Understanding the evolution of galaxies and the history of our universe is one of the most challenging questions in modern cosmology. One of the most important aspects of understanding the evolution of galaxies is measuring the rate of formation of stars (i.e., the star formation rate) and attenuation of dust content produced by massive stars in interstellar medium.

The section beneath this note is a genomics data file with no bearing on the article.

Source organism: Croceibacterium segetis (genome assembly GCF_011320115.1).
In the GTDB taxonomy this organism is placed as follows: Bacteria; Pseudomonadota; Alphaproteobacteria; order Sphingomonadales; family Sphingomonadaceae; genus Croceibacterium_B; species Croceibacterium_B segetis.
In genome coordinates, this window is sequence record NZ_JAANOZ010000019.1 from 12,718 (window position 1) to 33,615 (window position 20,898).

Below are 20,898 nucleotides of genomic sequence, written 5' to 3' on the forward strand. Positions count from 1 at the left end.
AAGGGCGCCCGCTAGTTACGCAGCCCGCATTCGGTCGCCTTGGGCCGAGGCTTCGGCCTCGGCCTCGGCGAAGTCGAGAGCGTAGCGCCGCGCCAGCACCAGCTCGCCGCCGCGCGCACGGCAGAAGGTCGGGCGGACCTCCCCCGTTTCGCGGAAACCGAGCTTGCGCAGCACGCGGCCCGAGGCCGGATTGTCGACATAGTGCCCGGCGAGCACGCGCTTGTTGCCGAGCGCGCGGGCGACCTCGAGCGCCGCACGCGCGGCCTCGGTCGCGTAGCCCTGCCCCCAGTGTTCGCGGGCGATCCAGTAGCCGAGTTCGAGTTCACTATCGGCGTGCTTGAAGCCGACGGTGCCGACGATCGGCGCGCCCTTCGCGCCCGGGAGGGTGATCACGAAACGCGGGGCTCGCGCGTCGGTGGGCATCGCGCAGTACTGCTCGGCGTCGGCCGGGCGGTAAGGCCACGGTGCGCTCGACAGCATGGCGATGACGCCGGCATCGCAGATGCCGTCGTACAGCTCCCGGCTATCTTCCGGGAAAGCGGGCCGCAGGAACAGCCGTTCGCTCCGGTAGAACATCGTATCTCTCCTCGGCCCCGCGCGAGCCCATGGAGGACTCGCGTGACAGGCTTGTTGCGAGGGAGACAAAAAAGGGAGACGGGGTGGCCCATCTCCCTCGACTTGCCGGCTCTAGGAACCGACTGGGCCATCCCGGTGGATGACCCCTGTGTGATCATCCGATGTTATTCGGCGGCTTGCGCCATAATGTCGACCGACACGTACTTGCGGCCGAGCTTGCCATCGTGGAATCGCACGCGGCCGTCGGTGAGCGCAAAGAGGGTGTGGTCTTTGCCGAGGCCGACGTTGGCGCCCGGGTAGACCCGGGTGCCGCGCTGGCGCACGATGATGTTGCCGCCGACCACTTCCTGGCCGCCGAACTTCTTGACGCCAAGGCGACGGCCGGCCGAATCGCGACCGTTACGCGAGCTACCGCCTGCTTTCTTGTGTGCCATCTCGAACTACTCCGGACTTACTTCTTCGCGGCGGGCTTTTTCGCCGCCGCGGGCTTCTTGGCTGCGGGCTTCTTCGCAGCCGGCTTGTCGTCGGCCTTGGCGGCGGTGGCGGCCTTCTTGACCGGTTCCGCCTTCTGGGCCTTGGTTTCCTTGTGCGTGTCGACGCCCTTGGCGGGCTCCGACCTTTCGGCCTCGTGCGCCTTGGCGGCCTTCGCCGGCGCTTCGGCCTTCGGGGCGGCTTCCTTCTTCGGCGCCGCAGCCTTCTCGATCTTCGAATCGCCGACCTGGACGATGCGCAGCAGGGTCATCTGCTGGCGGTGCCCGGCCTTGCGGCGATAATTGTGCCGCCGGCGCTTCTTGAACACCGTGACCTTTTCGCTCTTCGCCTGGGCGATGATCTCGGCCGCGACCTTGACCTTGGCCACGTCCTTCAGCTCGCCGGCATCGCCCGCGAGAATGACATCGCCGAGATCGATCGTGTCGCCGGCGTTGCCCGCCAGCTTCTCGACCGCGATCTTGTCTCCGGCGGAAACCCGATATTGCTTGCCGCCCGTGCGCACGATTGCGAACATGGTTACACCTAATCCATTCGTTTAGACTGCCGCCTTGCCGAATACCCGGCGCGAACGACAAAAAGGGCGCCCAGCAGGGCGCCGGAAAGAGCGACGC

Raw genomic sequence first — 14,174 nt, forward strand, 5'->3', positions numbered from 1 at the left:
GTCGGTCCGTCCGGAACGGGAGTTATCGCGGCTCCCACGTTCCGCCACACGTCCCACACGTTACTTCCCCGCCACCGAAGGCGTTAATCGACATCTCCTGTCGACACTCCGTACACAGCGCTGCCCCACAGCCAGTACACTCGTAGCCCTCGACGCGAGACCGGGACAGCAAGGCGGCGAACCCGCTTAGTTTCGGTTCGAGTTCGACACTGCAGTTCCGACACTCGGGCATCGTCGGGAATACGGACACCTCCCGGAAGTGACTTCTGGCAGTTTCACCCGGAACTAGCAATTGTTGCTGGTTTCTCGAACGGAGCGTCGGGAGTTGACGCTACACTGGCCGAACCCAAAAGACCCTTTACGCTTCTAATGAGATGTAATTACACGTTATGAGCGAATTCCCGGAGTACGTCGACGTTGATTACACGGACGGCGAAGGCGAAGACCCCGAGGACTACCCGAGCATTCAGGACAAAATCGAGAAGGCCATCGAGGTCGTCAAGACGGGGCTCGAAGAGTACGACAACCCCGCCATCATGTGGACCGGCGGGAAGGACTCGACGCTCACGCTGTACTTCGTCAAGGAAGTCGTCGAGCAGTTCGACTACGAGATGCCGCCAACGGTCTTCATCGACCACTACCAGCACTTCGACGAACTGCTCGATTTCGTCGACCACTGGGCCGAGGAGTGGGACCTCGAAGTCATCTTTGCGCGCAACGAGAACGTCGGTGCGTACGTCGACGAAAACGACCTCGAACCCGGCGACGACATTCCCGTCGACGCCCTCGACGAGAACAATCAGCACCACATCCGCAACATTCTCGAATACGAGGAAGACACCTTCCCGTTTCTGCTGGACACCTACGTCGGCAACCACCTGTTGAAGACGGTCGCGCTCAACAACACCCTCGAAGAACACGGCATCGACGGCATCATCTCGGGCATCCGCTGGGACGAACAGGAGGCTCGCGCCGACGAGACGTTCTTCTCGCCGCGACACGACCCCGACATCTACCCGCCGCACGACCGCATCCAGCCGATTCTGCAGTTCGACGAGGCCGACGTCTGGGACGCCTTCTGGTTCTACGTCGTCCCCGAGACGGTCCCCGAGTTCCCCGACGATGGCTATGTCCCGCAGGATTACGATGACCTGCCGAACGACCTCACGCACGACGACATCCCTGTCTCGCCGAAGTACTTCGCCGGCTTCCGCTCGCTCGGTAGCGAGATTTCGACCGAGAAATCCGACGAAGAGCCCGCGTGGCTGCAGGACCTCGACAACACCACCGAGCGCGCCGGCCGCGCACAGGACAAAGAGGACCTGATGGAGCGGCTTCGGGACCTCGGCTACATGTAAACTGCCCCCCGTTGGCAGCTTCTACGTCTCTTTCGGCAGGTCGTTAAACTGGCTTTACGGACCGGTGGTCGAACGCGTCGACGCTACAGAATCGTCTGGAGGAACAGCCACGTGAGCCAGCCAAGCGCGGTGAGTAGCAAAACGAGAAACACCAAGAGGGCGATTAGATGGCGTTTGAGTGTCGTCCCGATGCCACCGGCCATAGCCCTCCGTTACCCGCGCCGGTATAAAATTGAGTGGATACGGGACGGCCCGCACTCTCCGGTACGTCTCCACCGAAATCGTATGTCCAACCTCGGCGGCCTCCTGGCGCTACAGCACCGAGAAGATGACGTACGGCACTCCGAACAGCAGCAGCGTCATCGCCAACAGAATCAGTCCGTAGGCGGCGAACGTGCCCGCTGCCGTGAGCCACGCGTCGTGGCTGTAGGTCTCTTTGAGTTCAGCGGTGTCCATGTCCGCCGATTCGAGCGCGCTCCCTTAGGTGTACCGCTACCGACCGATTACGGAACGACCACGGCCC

Currently, I am working with Dr. Naveen Reddy, studying star formation rate and dust attenuation of galaxies in the redshift range 1.5 ≤ z ≤ 3.5, when the universe was just ~ 3 Gyr old. This redshift range contains the peak of star formation in the universe and marks an important era in the history of the universe. We have a large sample of spectroscopically confirmed galaxies with multi-wavelength data, such as photometric H-alpha luminosities obtained by Keck telescopes, UV luminosities from Hubble Space Telescope, and mid to far infra-red observations from Spitzer and Herschel telescopes. I am planning to enhance my work by using rest-frame optical spectroscopic observations by MOSFIRE, the new near infra-red spectrograph on Keck I telescope, in near future.